Yemen marks 20 years of fragile unity

May 21, 2010 12:00 am

, DUBAI, May 21 – Yemen on Saturday marks 20 fragile years of unity amid growing separatism in the south, an on-off conflict with Shiite rebels in the north, and a growing Al-Qaeda presence.

"Yemen unity is now a serious concern for all its neighbours as well as, predictably, for the Yemeni government," said Neil Partrick, a visiting international relations lecturer at the University of Westminster in London.

The conflict with Zaidi rebels also drew in Saudi Arabia, and Al-Qaeda seems to have located the perfect hideaway in Yemen\’s lawless zones, sparking a US-backed military campaign by government forces.

These are among the "many challenges" facing the government, Partrick said.

Abdulaziz Sager, who heads the Dubai-based Gulf Research Centre think tank, called separatism in the south "no less dangerous than the northern rebellion" which began in 2004, resulting in the deaths of several thousand people and displacing more than 250,000.

But Sager also said socio-economic factors were feeding the spread of separatist sentiment in the south, where many people complain of discrimination by the north and a lack of economic opportunities.

"Geographic and political unity has been achieved in Yemen, but social unity has not been reached," he told AFP.

"Most important is to establish real equality as far as opportunities and development are concerned. Otherwise, Yemeni unity will be in real danger," he said.

South Yemen was independent from the British withdrawal in 1967 until it united with the north in 1990. An attempt to break away again in 1994 sparked a short-lived civil war that ended with it being overrun by northern troops.

President Ali Abdullah Saleh, who has led the north since 1978 and maintained his grip on power after unity, is not taking the separation talk lightly.

Yemen will not allow "criminals and bandits, and those who sow sedition, to achieve their goals. The patriotic military establishment is watching them," he said on Wednesday in an apparent reference to southern secessionists.

"Shamed are those… who want to divide Yemen," he said on Thursday ahead of unity day. "They will continue to be dwarfs and will not harm the unity of the state, neither its security nor its stability."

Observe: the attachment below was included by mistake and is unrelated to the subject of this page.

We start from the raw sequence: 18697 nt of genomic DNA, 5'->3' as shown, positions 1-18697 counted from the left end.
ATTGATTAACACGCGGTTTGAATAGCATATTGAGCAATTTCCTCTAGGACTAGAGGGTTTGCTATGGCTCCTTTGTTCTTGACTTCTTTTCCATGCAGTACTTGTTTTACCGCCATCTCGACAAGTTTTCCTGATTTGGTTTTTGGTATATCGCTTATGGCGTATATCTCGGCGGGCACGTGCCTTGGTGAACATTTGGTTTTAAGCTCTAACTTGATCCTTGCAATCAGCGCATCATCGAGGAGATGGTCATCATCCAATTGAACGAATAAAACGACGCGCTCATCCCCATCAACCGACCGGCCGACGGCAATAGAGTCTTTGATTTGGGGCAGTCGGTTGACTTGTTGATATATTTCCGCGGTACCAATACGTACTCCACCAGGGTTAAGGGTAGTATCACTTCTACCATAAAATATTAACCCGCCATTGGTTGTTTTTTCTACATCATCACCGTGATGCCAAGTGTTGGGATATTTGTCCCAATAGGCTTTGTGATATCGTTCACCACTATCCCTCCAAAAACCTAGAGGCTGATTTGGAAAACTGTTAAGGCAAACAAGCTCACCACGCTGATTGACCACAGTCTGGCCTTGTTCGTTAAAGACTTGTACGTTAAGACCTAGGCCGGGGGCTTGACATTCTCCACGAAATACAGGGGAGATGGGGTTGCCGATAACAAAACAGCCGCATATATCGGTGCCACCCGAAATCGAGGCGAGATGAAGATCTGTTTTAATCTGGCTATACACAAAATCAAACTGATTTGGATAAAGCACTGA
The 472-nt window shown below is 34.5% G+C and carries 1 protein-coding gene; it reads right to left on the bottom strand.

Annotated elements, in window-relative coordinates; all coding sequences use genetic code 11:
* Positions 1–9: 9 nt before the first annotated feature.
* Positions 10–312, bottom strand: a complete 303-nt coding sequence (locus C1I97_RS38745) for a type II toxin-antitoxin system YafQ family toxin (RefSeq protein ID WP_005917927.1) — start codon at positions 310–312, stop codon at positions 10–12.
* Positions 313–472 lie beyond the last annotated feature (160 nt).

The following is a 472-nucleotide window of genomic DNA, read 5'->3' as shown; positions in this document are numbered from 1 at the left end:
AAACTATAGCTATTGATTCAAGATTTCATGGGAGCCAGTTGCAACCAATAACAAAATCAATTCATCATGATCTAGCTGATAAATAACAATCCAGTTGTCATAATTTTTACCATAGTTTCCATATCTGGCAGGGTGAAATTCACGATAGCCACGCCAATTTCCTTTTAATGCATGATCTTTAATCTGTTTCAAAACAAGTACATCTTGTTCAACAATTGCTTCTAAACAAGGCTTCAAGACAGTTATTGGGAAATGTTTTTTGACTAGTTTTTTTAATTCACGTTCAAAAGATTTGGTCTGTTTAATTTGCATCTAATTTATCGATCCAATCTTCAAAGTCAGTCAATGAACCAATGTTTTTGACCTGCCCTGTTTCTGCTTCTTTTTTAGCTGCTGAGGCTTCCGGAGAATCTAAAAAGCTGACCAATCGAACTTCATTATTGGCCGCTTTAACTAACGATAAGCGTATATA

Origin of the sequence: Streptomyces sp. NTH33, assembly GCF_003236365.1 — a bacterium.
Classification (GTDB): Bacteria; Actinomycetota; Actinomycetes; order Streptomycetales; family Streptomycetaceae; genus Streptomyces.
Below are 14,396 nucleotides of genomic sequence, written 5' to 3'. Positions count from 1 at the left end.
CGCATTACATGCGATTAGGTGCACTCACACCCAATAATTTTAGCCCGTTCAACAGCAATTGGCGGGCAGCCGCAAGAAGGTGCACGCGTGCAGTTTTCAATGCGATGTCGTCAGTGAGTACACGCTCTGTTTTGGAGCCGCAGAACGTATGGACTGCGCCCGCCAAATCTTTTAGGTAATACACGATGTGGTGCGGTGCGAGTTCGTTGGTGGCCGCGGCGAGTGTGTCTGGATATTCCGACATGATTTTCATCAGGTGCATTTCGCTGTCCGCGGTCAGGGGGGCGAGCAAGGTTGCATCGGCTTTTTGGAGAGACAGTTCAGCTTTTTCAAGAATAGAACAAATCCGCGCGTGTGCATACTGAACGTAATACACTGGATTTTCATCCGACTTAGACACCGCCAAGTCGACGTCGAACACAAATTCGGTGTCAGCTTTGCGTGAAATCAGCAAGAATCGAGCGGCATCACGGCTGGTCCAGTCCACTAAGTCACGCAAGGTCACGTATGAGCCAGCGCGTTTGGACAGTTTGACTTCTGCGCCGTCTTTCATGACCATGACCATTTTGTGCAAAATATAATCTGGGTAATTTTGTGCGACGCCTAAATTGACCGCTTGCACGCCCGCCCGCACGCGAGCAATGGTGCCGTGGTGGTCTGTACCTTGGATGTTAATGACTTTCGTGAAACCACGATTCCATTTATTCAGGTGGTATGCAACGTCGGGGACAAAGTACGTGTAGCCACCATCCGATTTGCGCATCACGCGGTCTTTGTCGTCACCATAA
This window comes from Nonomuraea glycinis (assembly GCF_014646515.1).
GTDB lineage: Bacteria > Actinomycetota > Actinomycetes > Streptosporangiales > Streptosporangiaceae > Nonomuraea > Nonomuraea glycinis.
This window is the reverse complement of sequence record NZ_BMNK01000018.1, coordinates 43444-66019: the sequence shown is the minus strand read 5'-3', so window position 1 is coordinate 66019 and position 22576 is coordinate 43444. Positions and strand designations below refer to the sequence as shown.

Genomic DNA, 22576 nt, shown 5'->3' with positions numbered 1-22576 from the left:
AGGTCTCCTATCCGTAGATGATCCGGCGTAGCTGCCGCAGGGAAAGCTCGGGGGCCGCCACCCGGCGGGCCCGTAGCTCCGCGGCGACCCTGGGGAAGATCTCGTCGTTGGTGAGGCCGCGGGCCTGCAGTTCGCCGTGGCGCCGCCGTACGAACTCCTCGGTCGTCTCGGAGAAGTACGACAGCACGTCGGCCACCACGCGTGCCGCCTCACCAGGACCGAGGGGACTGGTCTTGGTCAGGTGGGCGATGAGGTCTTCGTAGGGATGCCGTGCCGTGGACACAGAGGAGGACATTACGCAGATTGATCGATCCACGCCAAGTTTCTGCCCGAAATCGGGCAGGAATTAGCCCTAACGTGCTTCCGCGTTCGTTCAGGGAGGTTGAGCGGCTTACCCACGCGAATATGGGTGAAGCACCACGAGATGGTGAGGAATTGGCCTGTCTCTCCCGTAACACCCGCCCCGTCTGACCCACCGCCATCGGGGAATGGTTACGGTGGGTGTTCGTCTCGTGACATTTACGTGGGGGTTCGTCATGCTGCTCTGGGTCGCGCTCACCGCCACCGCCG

In March Saleh warned that "separatist flags are going to burn in the coming days and weeks," as security forces cracked down on the Southern Movement — an alliance of groups whose demands range from socio-economic equality to full independence.

Sager warned that separatism could expand in the long term if its causes were not addressed, leading to eventual separation and the formation of a failed state.

"The south does not have the components for a state, so there is a danger that we could end up with a failed state in the south and another failed state in the north," he said.

He also warned of a "division of the south itself into two states based on tribal and regional differences, which would allow terrorists to exploit the weakness of the state."

According to a Western specialist who requested anonymity, "a southern state is economically difficult to establish," pointing out that Yemen\’s oil resources are in the eastern region of Hadramut "which is not keen on separation."

Partrick argued that the commitment of the six-nation Gulf Cooperation Council to protecting Yemeni unity should be demonstrated "in political and economic terms, including regarding Yemen\’s limited inclusion in the GCC."

The GCC is Yemen\’s main financial backer.

Partrick also pointed to Saudi sensitivity to the situation across the border.

"This means ongoing Saudi military options," he said of Riyadh\’s military intervention against the Shiite rebels last November after accusing them of occupying two Saudi villages and killing a border guard.

Saudi Arabia especially views Yemen\’s frail economy as a security threat, feeding both the rise of the Yemen-based Al-Qaeda in the Arabian Peninsula (AQAP) and the spill-over into Saudi territory of rebel activity.

An uneasy calm currently prevails on the northern front after Sanaa reached a truce with the rebels in February, but clashes between Yemeni security forces and southern demonstrators are increasingly frequent.

Yemen is also Al-Qaeda leader Osama bin Laden\’s ancestral homeland, and AQAP was behind attempted attacks in Saudi Arabia in the past year. It also claimed the December 25 attempt by a Nigerian suspected of trying to blow up a US airliner.


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